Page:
I should replay this a lot, and say to myself, maybe scream it, "Stay Down".
I'm thinking I also should focus on a pause in my back swing on these shots.
This is two attempts at the drill, with a pretty picture as intermission, which is sort of like putting lipstick on a pig.
Drill attempt #1 finishes successfully, #2 does not. In both attempts my shot on the 4 is sloppy, but it goes anyway, and the shot on the 5 is horrible because I slipped my stroke and jumped up, but it goes. So much for the "Bad" (or is it "Ugly"?).
The Good is the shot on the 6 in both attempts, which I could watch all day. Top inside english to get nice shape on the 7, which sets up the 8 to get down-table on the 9.
You may have seen this drill before, but this is almost certainly my best attempt. Video recorded in last night's Optimum Practice session.
The shot on the 8 ball is the best one of this attempt. Because I went a bit wide with my position off the 7, I got almost straight on the 8, so I really had to hit it very firm, with lots of top left. Notice that the cue ball hits the bottom rail beyond the 9 ball and then the english takes hold and brings the ball back to the other side of the 9 for the right shape.
A shot like that is just so beautiful, it keeps me coming back for more. The first time I saw Tony make that shot, I thought I was hallucinating!
The shot on the 1 ball is also noteworthy in that it reflects a change in my stroke that I have been focusing diligently on. For years I would jerk the cue stick back on a draw shot, but notice that here I'm leaving the stick in the followed-through position.
For the rules of this drill, and other details and video, click here.
I won't bore you with some shot-by-shot analysis of the matches last night. You can see them yourself for free at the IPT website.
But here are a few observations. This was the first time I have seen a live professional pool match, in person (not on TV).
1. Gods are smaller in person. When I arrived on the scene, the first person I recognized was Oliver Ortmann, one of the world's top straight pool shooters. He was burning a cancer-stick in the parking lot. My first reaction was something like: "Is he sick? He looks a lot thinner than on TV. And shorter too."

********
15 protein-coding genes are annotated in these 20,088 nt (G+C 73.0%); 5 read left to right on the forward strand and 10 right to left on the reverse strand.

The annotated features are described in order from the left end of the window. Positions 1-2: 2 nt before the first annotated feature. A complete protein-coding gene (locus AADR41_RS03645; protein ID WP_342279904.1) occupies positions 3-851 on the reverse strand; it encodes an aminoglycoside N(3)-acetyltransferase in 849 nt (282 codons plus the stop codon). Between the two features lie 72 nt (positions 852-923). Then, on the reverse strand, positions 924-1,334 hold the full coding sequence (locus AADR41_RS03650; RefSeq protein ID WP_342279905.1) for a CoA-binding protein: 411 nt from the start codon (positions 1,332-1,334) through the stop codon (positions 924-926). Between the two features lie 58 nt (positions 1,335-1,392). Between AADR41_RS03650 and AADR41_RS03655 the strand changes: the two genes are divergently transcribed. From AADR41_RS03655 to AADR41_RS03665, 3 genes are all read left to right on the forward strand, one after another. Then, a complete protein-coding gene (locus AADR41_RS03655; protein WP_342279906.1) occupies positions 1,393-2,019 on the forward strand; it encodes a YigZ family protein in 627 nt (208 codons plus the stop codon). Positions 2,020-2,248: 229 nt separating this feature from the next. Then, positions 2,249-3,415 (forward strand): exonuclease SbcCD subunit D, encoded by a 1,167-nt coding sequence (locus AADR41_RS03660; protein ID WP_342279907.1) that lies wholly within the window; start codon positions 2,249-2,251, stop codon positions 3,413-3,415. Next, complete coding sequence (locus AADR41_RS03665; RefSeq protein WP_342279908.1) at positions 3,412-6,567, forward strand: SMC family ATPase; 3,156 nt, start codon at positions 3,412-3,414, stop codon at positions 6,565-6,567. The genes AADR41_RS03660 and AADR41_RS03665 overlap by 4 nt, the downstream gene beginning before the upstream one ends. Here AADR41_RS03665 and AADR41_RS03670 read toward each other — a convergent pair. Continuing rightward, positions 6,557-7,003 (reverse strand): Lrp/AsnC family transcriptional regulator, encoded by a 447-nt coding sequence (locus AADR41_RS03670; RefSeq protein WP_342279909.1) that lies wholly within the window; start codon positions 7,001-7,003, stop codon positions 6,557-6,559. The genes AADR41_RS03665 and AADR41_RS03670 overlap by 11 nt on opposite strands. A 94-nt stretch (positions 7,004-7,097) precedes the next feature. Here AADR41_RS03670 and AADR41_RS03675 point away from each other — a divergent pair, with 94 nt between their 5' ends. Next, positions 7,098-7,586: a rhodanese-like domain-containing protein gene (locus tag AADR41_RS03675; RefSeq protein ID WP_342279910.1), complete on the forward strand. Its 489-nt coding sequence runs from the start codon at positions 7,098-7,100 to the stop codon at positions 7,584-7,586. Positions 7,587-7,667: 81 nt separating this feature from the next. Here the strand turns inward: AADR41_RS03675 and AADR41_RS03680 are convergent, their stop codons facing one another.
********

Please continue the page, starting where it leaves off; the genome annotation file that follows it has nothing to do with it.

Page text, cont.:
And then I saw Rodney Morris, and he looked a LOT less imposing than on TV. Same with John Schmidt. In fact, every pro looked substantially smaller than they do on TV, except for Efren Reyes, who looked the same. Go figure.
2. The audience was tortured with some of the hardest bleachers ever. There's a business opportunity in seat cushion rentals! I would have paid dearly for one.
3. Mike Sigel truly is "The Mouth". I extended my hand as he was catching a smoke outside during a break. Just wanted to say hello, and that was all I got out when he lit into a non-stop breathless description of how many racks he ran recently, then missed an easy shot, and then ran another bunch of racks, and kept on talking so much that eventually I just turned around and went back inside, leaving him to bore another couple of hapless dudes who were standing nearby. He just may have a medical disorder. Pathological blatherer.
4. I'm an idiot. I forgot my camera. Duh. For some photos and more/better commentary, check out OMGWTF.
5. The event was in Hollywood, so there were some luminaries in attendance, including TV's Joe Rogan (Fear Factor) and a bevy of beauties looking to be discovered. When you watch the video on the IPT website, and you are looking for me in the stands, among all those famous personalities, I'll be the only one you don't recognize!
6. When you watch the video, some of your more memorable moments will not be about the pool, but instead about the interviewer-babe who was wearing almost nothing. A friend asked me what I thought of her "top", and I had no trouble remembering my primitive, instinctive reaction: "Mommy!" My secondary reaction was equally universal: "Yo... interview ME!" Don't get negative on me about this. I'm a guy. Guys are dogs.
7. When is it inappropriate to shake hands with someone you really admire? In the men's room. In one of life's more awkward moments, I found myself alone in the men's room with Efren Reyes, during a break. He was waiting for a stall to clear out. I had just turned around after washing my hands. There he was. Pool-God almighty. Only a few feet away. All I could blurt was "I know you!". He smiled his Efren smile, awkwardly. Realizing I had probably already said too much, I bolted, awkwardly.